Title: Why Homer Matters
Author: Adam Nicolson
Release Date: November 18, 2014
Publisher: Henry Holt & Co.
Genre: Nonfiction, History
Rating: 4 out of 5
In this exploration of the history and legacy of Homer, author of The Iliad and The Odyssey, Adam Nicolson discusses the background of these poems, the true identity of the man we know as Homer, and the journeys on which their characters embark.
A great read for anyone who loves the poems of Homer, Adam Nicolson’s Why Homer Matters is a deep discussion of the relevance of Homer today and how his poems reflect the humanity within all of us.
I’ve been fascinated with ancient Greece ever since I was a little girl, and The Iliad is one of my favorite books (and definitely my favorite poem) of all time. So when I first heard about Why Homer Matters, I was immediately intrigued. A close look at the legacy of Homer and why his poems are still relevant today absolutely seemed like something I wanted to read.
Why Homer Matters is a mix of travelogue, history, and literary memoir. He takes the reader on a journey through what Homer means to him, and by proxy, what these poems mean to us all and what they can tell us about ourselves. It’s easy to dismiss The Iliad and The Odyssey as cultural relics, a product of the time they were created, but Nicolson shows us that these were (and still can be) living and breathing works, changing with each generation due to their oral, rather than written, history. In fact, Nicolson takes it a step further, arguing that these poems are much older than we think they are, and makes a convincing case for it.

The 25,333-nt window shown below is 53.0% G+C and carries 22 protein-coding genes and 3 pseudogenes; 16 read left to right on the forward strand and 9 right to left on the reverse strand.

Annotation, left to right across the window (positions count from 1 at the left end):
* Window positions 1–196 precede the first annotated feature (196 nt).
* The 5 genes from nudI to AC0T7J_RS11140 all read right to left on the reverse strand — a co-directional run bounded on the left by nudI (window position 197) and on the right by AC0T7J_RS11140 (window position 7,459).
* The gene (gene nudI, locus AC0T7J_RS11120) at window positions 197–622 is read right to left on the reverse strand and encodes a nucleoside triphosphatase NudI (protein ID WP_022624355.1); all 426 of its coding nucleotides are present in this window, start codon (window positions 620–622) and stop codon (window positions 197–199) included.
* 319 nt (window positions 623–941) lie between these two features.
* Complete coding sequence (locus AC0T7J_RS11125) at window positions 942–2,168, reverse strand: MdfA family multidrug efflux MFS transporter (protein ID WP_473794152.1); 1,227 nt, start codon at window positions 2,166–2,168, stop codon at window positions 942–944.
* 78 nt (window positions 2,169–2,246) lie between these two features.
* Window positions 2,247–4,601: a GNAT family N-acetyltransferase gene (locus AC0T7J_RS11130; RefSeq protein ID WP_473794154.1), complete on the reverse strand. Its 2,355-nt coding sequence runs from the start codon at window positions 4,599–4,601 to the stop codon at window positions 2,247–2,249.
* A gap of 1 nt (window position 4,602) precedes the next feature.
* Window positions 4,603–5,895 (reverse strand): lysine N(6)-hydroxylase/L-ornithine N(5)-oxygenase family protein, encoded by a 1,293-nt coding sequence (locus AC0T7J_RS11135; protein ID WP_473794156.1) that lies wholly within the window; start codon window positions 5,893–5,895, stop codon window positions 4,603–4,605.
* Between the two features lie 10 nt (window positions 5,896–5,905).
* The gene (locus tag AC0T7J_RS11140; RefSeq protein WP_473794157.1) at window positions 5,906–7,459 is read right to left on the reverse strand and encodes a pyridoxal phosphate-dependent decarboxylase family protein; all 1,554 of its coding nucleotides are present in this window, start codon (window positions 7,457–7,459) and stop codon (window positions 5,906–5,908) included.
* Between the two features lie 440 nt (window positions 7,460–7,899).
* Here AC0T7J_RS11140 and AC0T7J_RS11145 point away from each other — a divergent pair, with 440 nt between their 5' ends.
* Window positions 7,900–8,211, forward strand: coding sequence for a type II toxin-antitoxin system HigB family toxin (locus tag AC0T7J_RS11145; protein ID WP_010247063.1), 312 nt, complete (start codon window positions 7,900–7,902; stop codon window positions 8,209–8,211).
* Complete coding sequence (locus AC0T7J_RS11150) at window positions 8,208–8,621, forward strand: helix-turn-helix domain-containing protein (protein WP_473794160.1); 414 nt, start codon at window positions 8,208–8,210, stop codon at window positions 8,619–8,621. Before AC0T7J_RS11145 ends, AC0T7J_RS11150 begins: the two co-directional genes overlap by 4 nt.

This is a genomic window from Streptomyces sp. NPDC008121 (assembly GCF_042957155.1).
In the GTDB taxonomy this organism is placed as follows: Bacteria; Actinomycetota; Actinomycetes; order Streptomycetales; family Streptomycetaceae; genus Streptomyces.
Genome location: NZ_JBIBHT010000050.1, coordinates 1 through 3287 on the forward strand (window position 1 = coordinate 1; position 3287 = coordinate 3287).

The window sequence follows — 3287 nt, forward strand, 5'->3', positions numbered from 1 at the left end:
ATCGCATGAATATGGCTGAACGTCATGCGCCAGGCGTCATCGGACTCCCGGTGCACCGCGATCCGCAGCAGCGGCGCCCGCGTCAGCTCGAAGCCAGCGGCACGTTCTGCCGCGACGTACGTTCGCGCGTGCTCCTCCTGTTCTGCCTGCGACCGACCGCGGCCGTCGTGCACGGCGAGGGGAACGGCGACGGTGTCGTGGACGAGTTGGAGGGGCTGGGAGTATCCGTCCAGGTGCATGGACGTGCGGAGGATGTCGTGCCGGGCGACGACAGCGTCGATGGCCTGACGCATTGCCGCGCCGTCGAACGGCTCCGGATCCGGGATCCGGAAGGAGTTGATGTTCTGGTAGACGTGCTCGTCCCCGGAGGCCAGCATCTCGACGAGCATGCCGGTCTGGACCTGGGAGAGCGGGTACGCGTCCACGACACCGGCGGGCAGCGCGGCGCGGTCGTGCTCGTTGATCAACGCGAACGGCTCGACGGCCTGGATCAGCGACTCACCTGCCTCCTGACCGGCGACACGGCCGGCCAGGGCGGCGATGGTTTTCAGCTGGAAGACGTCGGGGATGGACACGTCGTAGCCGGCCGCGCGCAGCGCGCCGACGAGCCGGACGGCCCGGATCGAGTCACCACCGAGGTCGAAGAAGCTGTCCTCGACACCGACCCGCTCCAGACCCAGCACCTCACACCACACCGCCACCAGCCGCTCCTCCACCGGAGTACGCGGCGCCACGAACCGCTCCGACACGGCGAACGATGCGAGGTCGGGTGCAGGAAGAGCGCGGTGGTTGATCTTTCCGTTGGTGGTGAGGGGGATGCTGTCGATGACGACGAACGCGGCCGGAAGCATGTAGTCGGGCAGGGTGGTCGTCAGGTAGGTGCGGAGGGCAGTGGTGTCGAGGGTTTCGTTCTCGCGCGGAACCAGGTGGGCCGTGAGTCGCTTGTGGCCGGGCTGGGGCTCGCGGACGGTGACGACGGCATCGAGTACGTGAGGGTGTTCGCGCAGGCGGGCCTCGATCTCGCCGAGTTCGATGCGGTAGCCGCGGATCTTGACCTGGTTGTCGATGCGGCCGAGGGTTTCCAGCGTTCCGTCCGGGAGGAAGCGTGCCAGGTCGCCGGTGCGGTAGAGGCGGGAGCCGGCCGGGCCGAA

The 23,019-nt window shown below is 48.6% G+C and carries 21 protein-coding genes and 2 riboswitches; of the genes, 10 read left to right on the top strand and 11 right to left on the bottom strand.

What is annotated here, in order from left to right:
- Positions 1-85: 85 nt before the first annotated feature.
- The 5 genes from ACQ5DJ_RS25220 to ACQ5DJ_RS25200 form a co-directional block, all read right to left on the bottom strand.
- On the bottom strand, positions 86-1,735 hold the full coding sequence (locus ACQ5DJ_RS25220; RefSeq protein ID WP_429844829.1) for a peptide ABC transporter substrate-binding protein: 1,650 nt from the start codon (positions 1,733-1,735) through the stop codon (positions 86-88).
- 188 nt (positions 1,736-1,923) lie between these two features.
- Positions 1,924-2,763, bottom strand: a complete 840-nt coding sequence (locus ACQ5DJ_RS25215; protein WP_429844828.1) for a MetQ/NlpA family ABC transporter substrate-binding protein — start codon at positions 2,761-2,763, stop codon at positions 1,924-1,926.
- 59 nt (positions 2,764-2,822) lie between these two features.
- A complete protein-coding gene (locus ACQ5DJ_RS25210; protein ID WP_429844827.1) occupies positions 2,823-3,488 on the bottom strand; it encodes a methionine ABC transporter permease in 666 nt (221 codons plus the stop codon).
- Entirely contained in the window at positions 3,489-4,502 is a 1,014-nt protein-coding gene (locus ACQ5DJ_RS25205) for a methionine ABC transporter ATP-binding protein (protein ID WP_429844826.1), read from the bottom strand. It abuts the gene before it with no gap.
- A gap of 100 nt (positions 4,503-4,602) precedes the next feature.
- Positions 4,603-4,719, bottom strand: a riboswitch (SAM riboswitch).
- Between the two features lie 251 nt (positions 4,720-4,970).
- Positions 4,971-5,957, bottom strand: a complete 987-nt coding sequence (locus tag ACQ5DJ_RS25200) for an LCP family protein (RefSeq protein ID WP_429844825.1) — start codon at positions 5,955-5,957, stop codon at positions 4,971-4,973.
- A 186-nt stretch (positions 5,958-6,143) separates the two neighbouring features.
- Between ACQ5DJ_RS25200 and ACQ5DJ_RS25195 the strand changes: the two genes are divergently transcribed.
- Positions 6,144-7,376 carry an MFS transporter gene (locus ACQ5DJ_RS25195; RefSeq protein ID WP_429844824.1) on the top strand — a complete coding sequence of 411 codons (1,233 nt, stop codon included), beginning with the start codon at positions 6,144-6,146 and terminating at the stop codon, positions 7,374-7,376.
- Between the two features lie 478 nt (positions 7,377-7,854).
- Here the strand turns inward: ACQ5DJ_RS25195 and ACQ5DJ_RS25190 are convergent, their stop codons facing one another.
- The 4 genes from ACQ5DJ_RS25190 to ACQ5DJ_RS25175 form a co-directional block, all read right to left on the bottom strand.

In some ways, Nicolson brings a hero-worship tone to Why Homer Matters. It’s clear that these epics captured his attention at a young age, and that he turned these characters into his heroes. It’s sweet, but also very personal for him. So personal, in fact, that he uses Homeric themes to help describe and deal with the aftermath of being raped. It’s so interesting and sad to see him compare his fear, the violation and the specter of death looming before him, to the brutality of The Iliad. It brings home the sheer violence of the epic, as well as its humanity.
If you love ancient Greece as I do and enjoyed The Iliad and The Odyssey, then you’ll likely appreciate Nicolson’s discussion in this book. It’s thoughtful and engaging; Nicolson takes the time to discuss many of the major characters, including the oft-overlooked Helen of Troy. It’s certainly a well-written book that will draw you in and keep you interested in every point, thought, and discussion that Nicolson has about the illustrious and legendary Homer.